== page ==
By Moses Walubiri
The fate of over five million mobile phone subscribers who are yet to register their sim-cards is not so bleak after-all, as Uganda Communications Commission (UCC) considers extending the exercise for about a year.
The exercise which kicked off in early March last year, following a government directive aimed at tracking criminals who use phones for illegal activities, has been beset by a host of challenges ranging from subscribers’ apathy, to absence of genuine identity cards.
UCC’s acting Executive Director, Patrick Mwesigwa on Wednesday told MPs on the Information and Communication Technology committee about planned meetings with relevant ministries and other stakeholders ahead of a communiqué expected to be issued today.
“We are making consultations and we shall make an announcement on March 1. UCC is considering their request because some of the challenges they have raised are not of their own making,” Mwesigwa said in reference to demands by telecom operators to have the exercise extended.
However, he was quick to shoot down talk that the extension could be for another 12 months as demanded by telecom operators in an interface with legislators on Tuesday.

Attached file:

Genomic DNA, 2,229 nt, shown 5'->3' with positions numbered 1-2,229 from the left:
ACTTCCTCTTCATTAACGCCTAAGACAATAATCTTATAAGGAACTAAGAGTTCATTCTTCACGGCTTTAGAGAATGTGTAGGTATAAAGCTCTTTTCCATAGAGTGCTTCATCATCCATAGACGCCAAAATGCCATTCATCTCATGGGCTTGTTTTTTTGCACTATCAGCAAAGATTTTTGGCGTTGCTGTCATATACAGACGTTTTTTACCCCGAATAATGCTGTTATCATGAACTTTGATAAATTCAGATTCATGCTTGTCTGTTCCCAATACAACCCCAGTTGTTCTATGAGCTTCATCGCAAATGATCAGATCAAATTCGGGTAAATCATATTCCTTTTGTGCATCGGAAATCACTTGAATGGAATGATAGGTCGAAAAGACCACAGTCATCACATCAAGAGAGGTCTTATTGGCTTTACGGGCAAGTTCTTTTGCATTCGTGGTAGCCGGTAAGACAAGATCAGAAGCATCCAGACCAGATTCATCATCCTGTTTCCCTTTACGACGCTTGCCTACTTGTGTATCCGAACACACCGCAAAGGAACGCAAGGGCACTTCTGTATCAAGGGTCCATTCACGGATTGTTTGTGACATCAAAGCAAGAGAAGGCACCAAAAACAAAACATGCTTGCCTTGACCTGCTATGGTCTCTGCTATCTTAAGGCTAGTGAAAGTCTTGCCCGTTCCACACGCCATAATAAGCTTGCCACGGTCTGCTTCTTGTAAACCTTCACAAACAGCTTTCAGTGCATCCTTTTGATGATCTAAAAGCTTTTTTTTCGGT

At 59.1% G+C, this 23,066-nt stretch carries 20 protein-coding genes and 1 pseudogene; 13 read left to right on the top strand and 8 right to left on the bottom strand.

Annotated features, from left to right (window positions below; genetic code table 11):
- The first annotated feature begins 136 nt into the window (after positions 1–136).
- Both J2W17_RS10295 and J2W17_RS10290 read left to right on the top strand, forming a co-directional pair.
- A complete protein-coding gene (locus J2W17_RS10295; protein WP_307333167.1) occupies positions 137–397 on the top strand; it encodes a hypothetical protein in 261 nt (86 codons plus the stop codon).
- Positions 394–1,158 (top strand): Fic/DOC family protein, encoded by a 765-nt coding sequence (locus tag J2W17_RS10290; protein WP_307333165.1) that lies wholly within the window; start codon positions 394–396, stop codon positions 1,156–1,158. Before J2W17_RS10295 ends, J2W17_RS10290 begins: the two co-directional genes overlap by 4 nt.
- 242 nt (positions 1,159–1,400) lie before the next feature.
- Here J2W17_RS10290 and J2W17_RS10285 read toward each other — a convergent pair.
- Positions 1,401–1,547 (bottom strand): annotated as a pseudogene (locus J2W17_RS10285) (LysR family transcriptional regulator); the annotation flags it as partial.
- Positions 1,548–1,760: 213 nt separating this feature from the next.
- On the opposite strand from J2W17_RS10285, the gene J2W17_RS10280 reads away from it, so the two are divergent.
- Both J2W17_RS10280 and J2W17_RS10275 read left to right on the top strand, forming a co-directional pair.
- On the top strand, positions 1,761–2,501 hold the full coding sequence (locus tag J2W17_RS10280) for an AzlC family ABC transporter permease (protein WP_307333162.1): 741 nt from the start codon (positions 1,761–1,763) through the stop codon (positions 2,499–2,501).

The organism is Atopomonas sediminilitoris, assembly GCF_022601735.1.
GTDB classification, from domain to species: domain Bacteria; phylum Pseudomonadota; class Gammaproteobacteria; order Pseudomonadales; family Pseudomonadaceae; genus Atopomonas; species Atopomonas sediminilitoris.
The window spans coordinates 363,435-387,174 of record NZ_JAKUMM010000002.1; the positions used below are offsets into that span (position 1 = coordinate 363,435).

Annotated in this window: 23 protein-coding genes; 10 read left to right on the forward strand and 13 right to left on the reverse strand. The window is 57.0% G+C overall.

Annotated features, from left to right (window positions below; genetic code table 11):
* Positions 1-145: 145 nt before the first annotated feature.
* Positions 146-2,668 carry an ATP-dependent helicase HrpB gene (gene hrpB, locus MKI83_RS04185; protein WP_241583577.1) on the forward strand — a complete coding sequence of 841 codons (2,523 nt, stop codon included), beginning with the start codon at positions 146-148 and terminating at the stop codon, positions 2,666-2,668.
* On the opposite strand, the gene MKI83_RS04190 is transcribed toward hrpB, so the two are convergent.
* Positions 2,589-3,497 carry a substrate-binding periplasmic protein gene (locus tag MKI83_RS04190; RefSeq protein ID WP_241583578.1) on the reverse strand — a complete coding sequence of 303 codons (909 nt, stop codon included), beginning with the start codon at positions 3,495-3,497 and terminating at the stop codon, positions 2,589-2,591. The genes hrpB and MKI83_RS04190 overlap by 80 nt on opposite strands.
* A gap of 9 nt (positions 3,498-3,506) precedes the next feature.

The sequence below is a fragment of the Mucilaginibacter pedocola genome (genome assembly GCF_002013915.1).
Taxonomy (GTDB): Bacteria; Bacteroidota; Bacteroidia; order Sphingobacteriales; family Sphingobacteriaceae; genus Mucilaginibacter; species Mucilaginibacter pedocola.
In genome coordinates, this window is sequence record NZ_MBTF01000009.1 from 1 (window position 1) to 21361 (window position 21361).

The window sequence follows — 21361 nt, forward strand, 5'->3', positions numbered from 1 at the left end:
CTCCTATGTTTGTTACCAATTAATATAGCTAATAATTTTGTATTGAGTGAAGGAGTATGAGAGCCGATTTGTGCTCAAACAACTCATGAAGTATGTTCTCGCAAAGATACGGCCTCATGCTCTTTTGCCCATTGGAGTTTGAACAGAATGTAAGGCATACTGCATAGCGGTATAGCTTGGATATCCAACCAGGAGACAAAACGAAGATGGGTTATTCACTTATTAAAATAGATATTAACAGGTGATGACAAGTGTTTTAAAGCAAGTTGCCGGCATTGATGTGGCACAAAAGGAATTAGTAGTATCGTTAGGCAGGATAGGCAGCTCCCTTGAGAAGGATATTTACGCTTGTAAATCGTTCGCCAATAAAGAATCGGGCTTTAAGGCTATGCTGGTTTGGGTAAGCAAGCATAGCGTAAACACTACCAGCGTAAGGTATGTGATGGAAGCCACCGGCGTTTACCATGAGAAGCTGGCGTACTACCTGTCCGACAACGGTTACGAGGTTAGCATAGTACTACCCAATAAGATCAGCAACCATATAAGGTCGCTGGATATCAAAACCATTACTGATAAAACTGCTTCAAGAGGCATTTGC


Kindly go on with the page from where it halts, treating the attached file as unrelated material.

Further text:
“We feel a year is too long,” Mwesiga clarified.
After consultations with stakeholders, Mwesigwa said UCC was open to grant telecom operators extension of the deadline for a period of 90 days and an additional 90 days for validation of data collected.
Uganda has over 16m mobile phone subscribers, according to the latest quarterly report from telecom operators released in December last year.
UCC clarified that only those sim-cards that have been used to transact any business – texting, calling or mobile money transfers – in the last 90 days are deemed active by the telecom operators.
With an estimated 70% subscribers already registered, according to UCC, close to five million people will be without communication if the registration window shuts tomorrow as per the deadline.
However, MPs failed to agree on the need to extend the deadline with some like Odonga Otto and Bernard Atiku advising UCC “not to bend the rules for the undisciplined few.”
“Only criminals are wary of registering their sim-cards. UCC should go ahead and disable all those sim-cards that are not registered, only then will the affected users register them,” Otto said.
Mwesigwa, however, rejected calls by MPs Paula Turyahikayo and Vicent Bagire to have only rural areas enjoy an extension of the registration exercise, saying any decision on sim-card registration will be implemented across the board.
Telecom operators want the deadline extended citing challenges in data collection that have been occasioned by absence of national identity card.
They also deem the exercise “very expensive” compared to other countries where similar exercises have been concluded due to what they called “stringent demands” for registration.
With UCC set to disable counterfeit handsets this year, telecom operators have blamed the exercise for the contraction in their business as subscribers continue to nurse misgivings about what government intends to do with their data.